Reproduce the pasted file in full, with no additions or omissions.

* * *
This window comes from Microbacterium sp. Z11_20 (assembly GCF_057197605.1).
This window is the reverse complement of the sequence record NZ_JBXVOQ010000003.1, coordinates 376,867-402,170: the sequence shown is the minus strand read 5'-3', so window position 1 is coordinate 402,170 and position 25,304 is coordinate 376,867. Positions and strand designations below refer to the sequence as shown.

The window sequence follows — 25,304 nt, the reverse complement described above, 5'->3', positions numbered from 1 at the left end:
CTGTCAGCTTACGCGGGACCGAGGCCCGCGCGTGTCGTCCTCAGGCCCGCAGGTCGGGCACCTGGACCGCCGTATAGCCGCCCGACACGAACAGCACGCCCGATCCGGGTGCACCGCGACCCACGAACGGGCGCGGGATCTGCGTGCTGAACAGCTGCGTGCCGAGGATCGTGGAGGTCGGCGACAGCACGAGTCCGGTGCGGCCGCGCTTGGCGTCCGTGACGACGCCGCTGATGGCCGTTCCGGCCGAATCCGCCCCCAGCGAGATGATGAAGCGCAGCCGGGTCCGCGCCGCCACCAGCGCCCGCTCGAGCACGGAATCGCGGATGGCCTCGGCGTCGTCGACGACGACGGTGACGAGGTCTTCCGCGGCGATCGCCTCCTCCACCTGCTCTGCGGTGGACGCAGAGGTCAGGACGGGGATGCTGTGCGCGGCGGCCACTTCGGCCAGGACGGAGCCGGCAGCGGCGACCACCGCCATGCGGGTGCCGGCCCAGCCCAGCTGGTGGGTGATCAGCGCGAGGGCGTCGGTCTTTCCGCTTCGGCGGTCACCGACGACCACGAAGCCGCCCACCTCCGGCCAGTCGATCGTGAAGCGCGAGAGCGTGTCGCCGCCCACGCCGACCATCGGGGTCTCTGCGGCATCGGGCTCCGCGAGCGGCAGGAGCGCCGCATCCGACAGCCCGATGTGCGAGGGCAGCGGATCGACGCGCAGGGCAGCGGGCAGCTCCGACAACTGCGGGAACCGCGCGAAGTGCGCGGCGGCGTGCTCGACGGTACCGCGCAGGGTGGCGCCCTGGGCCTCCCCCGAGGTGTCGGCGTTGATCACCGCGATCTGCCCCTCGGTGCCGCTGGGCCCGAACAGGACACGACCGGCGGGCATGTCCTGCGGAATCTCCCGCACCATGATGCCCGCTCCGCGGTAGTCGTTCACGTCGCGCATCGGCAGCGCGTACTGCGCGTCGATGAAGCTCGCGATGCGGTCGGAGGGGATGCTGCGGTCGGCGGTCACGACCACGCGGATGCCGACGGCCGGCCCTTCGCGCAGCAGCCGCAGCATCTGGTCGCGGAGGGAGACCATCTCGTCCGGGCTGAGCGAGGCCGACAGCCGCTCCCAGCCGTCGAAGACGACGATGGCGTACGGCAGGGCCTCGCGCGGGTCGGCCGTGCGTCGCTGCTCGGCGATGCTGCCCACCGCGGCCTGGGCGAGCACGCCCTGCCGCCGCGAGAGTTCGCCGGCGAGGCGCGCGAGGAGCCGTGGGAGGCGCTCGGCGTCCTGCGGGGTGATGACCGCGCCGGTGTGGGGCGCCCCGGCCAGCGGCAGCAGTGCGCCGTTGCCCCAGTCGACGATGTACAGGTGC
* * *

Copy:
This window comes from Microbacterium sp. Z11_20 (assembly GCF_057197605.1).
This window is the reverse complement of the sequence record NZ_JBXVOQ010000003.1, coordinates 376,867-402,170: the sequence shown is the minus strand read 5'-3', so window position 1 is coordinate 402,170 and position 25,304 is coordinate 376,867. Positions and strand designations below refer to the sequence as shown.

The window sequence follows — 25,304 nt, the reverse complement described above, 5'->3', positions numbered from 1 at the left end:
CTGTCAGCTTACGCGGGACCGAGGCCCGCGCGTGTCGTCCTCAGGCCCGCAGGTCGGGCACCTGGACCGCCGTATAGCCGCCCGACACGAACAGCACGCCCGATCCGGGTGCACCGCGACCCACGAACGGGCGCGGGATCTGCGTGCTGAACAGCTGCGTGCCGAGGATCGTGGAGGTCGGCGACAGCACGAGTCCGGTGCGGCCGCGCTTGGCGTCCGTGACGACGCCGCTGATGGCCGTTCCGGCCGAATCCGCCCCCAGCGAGATGATGAAGCGCAGCCGGGTCCGCGCCGCCACCAGCGCCCGCTCGAGCACGGAATCGCGGATGGCCTCGGCGTCGTCGACGACGACGGTGACGAGGTCTTCCGCGGCGATCGCCTCCTCCACCTGCTCTGCGGTGGACGCAGAGGTCAGGACGGGGATGCTGTGCGCGGCGGCCACTTCGGCCAGGACGGAGCCGGCAGCGGCGACCACCGCCATGCGGGTGCCGGCCCAGCCCAGCTGGTGGGTGATCAGCGCGAGGGCGTCGGTCTTTCCGCTTCGGCGGTCACCGACGACCACGAAGCCGCCCACCTCCGGCCAGTCGATCGTGAAGCGCGAGAGCGTGTCGCCGCCCACGCCGACCATCGGGGTCTCTGCGGCATCGGGCTCCGCGAGCGGCAGGAGCGCCGCATCCGACAGCCCGATGTGCGAGGGCAGCGGATCGACGCGCAGGGCAGCGGGCAGCTCCGACAACTGCGGGAACCGCGCGAAGTGCGCGGCGGCGTGCTCGACGGTACCGCGCAGGGTGGCGCCCTGGGCCTCCCCCGAGGTGTCGGCGTTGATCACCGCGATCTGCCCCTCGGTGCCGCTGGGCCCGAACAGGACACGACCGGCGGGCATGTCCTGCGGAATCTCCCGCACCATGATGCCCGCTCCGCGGTAGTCGTTCACGTCGCGCATCGGCAGCGCGTACTGCGCGTCGATGAAGCTCGCGATGCGGTCGGAGGGGATGCTGCGGTCGGCGGTCACGACCACGCGGATGCCGACGGCCGGCCCTTCGCGCAGCAGCCGCAGCATCTGGTCGCGGAGGGAGACCATCTCGTCCGGGCTGAGCGAGGCCGACAGCCGCTCCCAGCCGTCGAAGACGACGATGGCGTACGGCAGGGCCTCGCGCGGGTCGGCCGTGCGTCGCTGCTCGGCGATGCTGCCCACCGCGGCCTGGGCGAGCACGCCCTGCCGCCGCGAGAGTTCGCCGGCGAGGCGCGCGAGGAGCCGTGGGAGGCGCTCGGCGTCCTGCGGGGTGATGACCGCGCCGGTGTGGGGCGCCCCGGCCAGCGGCAGCAGTGCGCCGTTGCCCCAGTCGACGATGTACAGGTGC